🎁 Unsplash Release: Fuller, Toa, and the Nathans
This is everything the Unsplash team created over three 6-week product roadmaps from September to December. We hope you enjoy it.
Our last three roadmaps are named in honour of some of our favourite long-time Unsplash contributors:
- The Fuller covering July 30th to September 10th, after Joshua Fuller
- The Toa covering September 17th to October 29th, after Toa Heftiba
- The Nathans covering November 5th to December 17th, after Nathan Dumlao and Nathan Anderson
To all of these creators, thank you for inspiring us to create 🙌
🔍 A new Unsplash Search system
As we teased in previous updates, Aaron, Bruno, Roberta, and Tim have been working on a completely revised search system named Cervantes 🔥. Under the hood, everything has changed, including an entirely new metadata system, a new reindexing layer for elasticsearch, and models powered by the latest in machine learning.
In November we rolled the system out to partial production load via an experiment, and by December the system supported 100% of the traffic on unsplash.com and the API.
We still have a lot more to do including iterating on the matching algorithm, adding more machine learning models, and better exposing the metadata to contributors, which will all come in future releases.
📸 Unsplash’s new uploaders
The old Unsplash uploader served us well, powering the first 750,000 uploads to Unsplash. With the constraints of the uploader relaxed now that photos no longer require tags due to the new Cervantes search system, Kirill and Charles took the opportunity to redesign the upload flow to focus on speed and ease of submission.
Our web team, Sami and Olly, integrated these new designs into unsplash.com, adding support for multi-uploads and handling all of the edge cases around partial uploads, errors, and retries smartly under the hood. For more, check out Olly’s article on the challenges behind this simple design and the open-sourced uploader.
On iOS, Olivier added the ability to upload, enabling any contributor to upload directly from their camera roll. In the process, he also added authentication, basic user management functions, and contributor stats to round out a major release for contributors on iOS.
💅 Unsplash gets a new look
⭐️ New API tooling for developers
To help support the 50k developers building with the Unsplash API, our team rolled out a handful of updates to the API.
Most notably we open-sourced an all new SDK for easily incorporating Unsplash into any iOS application. Olivier worked with our friend Nicolas Bichon to make the SDK as simple as possible, allowing any developer to search and select Unsplash photos with as few as 7 lines of code.
We also opened up support for dynamic image URLs, allowing any developer to piggy back on Unsplash’s realtime resizing and cropping functionality with simple, query-based parameters. This is the same technology that we use to power Unsplash for iOS and unsplash.com, and we’ve now made this available to all developers on the Unsplash platform 🙌.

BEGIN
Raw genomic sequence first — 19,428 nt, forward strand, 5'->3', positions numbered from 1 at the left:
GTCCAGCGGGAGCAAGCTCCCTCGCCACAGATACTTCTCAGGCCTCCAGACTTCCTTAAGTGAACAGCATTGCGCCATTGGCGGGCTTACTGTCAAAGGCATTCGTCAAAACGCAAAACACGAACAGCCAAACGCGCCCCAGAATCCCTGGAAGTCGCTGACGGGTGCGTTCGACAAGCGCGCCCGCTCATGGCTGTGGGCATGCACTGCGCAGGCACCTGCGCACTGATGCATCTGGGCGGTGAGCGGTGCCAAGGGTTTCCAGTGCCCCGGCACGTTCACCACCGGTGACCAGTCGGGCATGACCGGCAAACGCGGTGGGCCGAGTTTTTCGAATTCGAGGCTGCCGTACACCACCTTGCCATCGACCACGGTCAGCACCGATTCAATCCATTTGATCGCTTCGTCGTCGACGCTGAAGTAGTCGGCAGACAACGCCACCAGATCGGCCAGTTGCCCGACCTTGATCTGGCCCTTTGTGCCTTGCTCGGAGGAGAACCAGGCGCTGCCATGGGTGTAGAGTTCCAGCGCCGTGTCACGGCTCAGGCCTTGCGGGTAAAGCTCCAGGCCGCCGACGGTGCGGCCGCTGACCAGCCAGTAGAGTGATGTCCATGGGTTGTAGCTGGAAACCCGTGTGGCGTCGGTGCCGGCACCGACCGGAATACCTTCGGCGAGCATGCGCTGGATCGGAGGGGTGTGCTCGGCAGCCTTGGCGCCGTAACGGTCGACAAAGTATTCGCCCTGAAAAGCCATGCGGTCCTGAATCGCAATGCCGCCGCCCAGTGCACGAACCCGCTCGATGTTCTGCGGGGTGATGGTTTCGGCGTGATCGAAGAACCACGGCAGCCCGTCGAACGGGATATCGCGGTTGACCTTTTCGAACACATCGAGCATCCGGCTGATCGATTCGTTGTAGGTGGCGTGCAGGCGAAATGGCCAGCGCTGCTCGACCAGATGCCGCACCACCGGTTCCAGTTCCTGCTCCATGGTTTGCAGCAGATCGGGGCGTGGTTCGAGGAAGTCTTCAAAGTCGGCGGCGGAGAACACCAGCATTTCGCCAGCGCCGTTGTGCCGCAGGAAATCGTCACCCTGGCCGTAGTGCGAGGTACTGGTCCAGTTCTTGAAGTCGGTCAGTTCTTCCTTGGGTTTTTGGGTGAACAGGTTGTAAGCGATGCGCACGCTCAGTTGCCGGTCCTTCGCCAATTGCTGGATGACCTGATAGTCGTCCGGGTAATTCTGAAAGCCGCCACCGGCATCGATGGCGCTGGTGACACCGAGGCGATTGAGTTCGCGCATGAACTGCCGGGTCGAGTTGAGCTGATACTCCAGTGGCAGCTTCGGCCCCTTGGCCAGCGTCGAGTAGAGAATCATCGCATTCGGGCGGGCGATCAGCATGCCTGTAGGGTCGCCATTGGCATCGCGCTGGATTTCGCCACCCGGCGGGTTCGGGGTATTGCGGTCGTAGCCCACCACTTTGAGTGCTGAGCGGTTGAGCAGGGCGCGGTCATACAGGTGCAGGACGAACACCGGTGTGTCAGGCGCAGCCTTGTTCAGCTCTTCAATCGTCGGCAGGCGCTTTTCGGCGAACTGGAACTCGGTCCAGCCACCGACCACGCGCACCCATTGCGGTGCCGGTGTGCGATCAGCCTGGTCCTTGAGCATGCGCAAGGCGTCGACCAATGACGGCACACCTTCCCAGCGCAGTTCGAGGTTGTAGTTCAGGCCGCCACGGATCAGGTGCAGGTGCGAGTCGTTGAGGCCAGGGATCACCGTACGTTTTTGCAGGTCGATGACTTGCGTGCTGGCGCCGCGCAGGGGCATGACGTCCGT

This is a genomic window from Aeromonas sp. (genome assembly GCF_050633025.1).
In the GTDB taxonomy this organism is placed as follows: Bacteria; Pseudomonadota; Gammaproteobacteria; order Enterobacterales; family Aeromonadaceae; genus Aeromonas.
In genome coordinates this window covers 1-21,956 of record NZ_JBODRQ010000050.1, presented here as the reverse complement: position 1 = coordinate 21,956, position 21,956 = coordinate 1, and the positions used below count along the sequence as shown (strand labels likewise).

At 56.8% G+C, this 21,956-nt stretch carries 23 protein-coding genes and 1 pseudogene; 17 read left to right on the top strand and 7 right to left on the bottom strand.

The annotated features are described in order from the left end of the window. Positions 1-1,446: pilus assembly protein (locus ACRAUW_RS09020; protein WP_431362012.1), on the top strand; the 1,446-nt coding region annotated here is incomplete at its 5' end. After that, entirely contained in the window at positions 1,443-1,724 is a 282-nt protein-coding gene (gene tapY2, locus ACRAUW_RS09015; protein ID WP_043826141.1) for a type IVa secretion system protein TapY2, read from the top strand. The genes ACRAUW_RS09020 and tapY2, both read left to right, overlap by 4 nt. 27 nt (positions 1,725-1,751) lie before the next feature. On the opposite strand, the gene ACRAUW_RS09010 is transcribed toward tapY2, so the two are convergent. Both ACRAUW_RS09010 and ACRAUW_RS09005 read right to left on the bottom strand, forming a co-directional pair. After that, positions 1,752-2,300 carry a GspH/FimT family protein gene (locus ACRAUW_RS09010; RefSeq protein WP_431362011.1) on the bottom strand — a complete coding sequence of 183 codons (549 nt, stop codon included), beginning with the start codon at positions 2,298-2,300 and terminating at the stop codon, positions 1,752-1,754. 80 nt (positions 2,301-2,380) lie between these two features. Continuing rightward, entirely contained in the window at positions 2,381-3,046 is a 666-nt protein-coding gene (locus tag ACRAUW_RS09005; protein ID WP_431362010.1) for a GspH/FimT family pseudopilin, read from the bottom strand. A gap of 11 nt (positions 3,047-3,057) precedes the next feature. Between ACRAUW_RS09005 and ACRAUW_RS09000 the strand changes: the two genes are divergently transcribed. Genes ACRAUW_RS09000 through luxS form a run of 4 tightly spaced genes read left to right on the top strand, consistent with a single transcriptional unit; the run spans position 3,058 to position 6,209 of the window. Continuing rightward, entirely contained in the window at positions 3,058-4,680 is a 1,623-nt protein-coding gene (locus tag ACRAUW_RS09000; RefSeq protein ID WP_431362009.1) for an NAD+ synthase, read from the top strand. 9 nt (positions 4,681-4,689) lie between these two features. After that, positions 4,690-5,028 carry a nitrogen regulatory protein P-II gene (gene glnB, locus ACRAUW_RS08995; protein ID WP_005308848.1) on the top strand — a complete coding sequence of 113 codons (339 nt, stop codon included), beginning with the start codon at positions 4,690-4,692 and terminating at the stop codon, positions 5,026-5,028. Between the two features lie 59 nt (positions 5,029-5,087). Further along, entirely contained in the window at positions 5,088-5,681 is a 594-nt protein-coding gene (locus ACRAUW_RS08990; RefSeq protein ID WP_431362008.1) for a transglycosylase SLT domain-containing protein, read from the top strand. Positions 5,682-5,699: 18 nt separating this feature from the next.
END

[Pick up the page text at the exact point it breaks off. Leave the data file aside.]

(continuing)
🏆 The 2018 Unsplash Awards
This year’s awards saw support from 31 amazing institutions and communities, including Vice, Squarespace, Square, and Pinterest (to name just a few), helping spread the reach and awareness to an all new level.
A huge thank you to everyone who contributed and a big shout out to all of the finalists.
🗂 Showcasing the best on Unsplash with Topics
With the Unsplash library continuing to expand in both quantity and diversity, our team has been rethinking how we feature imagery on Unsplash. We launched a new concept called Topics which expands the number of feeds from 2 to 17.
Topics covering categories like Current Events, Wallpapers, and Experimental allow us to showcase all new types of content, helping expand the discoverability of new contributions. Over time, we hope to expand the system to add deeper personalization and allow submitting directly to a topic.
👫 More from our team
- Two new team members joined the Unsplash team: Tanya and Wyn 👋
- Aaron and Roberta drew straws on the unlucky task of upgrading Unsplash’s API from a legacy version of Rails (4.2) to 5
- Charles had a baby girl 👶
- Steph and Wyn launched new API partnerships with Squarespace, Anchor, Sketch, Unbounce, and Piktochart
- Annie and Tanya organized the final Unsplash Quarterly. In the future, we’ll be transitioning this inside the product and doing it monthly, so keep an eye out for those updates
- Chris did some accounting 🤷♂️
- Olivier open-sourced a small component for embedding Unsplash images in iOS apps, and Olly open-sourced two libraries we use on web,
- We completed 3 more pilot campaigns with Timberland, Maldives Tourism, and Dose Juice. Mikael has a write-up covering the Timberland campaign and why this matters
- Sami and Olly spent a few weeks improving the accessibility and performance of unsplash.com. With Tim’s help every image now has a description to help members who are sight-impaired or otherwise unable to visually identify an image